The hidden cost of M&E dilapidations
Traditionally dilapidations have been the preserve of building surveyors, however, for the more commercially aware assessor representing a landlord or tenant, there is a growing trend to seek the expert advice of a Building Services Engineer and challenge the norms.
The advancement of technology and the complexity of the building service systems has left many people bamboozled by how they work, let alone how they are made up. Unfortunately to the untrained eye, this can lead to misdiagnosed and hidden issues that can come back and bite landlords and tenants which, putting it simply, adds significant cost to the bottom line in terms of repair and replacement costs if matters are not correctly assessed.
Services installations can outwardly appear to be in repair, whilst under the surface hidden defects may well be present. Mechanical systems can be extensive, particularly in larger office buildings and often include heating and cooling systems, ventilation ductwork, Building Management Systems (BMS) and drainage.
Systems such as Low Temperature Hot Water (LTHW), can fall into disrepair without displaying outward signs. Internal corrosion of pipes occurs over a long period of time and tell-tale signs, like rusting or powder like deposits on valves, do not manifest themselves until the problem becomes serious, sometimes many years after neglect has occurred. The impact to business and the consequential loss to production or operations, flooding or even fire is significant.
Due to the rapid advances in technology, Building Management Systems also become obsolete and defunct in much shorter time periods than the systems they control. The platforms on which they operate (like Microsoft Windows) quickly become out-dated and are unable to communicate with new plant machinery; the components can become unsupported, leading to a shortage in parts. Although not in disrepair, once a component fails and the system cannot be maintained, it falls into a state of disrepair.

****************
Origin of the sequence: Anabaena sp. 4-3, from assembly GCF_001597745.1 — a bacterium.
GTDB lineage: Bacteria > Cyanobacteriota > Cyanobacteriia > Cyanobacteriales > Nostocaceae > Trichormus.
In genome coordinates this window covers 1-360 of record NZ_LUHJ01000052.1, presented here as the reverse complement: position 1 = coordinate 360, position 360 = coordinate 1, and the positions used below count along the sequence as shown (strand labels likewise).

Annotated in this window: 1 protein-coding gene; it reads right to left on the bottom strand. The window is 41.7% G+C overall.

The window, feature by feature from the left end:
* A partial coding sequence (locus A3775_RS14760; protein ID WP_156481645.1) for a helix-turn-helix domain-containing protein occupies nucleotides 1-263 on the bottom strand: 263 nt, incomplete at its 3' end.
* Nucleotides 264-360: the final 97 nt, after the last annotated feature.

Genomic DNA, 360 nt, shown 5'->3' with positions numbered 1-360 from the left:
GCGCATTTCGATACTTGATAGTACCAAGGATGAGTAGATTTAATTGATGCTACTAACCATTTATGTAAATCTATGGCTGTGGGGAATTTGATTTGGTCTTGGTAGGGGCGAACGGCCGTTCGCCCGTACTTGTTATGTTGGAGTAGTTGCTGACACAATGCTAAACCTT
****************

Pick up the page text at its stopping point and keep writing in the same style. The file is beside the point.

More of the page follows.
The most common pitfall for any assessor looking at dilapidations is to rely upon recognised industry schedules and rates, often related to age, on which to build a case. Much in the same way as an engineer will struggle to accurately price structural or fabric items accurately, the untrained eye will therefore under or over price M&E items, without being aware.
This can lead to a significant shortfall or inflated demand on a claim and if challenged, may leave the surveyor in a position of weakness and more inclined to settle rather than defend a claim.
Therefore early identification of the issues is necessary to accurately predict the liability and to protect the current owner from hidden defects and potentially high costs associated with disrepair.
Here in the North West of England we have a thriving market made up of commercial offices, industrial units and retail premises, and with the average lease running for between five and ten years, quantified demands with schedules of dilapidations occur with increased frequency.
We have found that tenants are subjected to pressure from landlords who are eager to reach an early settlement, however our experience shows that there is always opportunity to reduce one’s liability, simply by getting the right advice. Recent examples of settled claims negotiated by Tuffin Ferraby Taylor have resulted in average savings of 57%, with significant proportions of claims served on tenants, largely made up from M&E items that were inaccurate from the start.
Statistically, services account for 30-50% of total building costs, however if one considers the true cost over the lifecycle of a building, this value increases.
Therefore be wary when looking at the true cost of any lease expiry, or break as the hidden cost of building services can easily come back to bite! In the words of Donald Rumsfeld, beware of the unknown unknowns… “That is to say……there are things we don’t know, we don’t know.”
The operation and maintenance of engineering assets ranks among the biggest costs associated with the management of a building, but much of the money spent is wasted unnecessarily.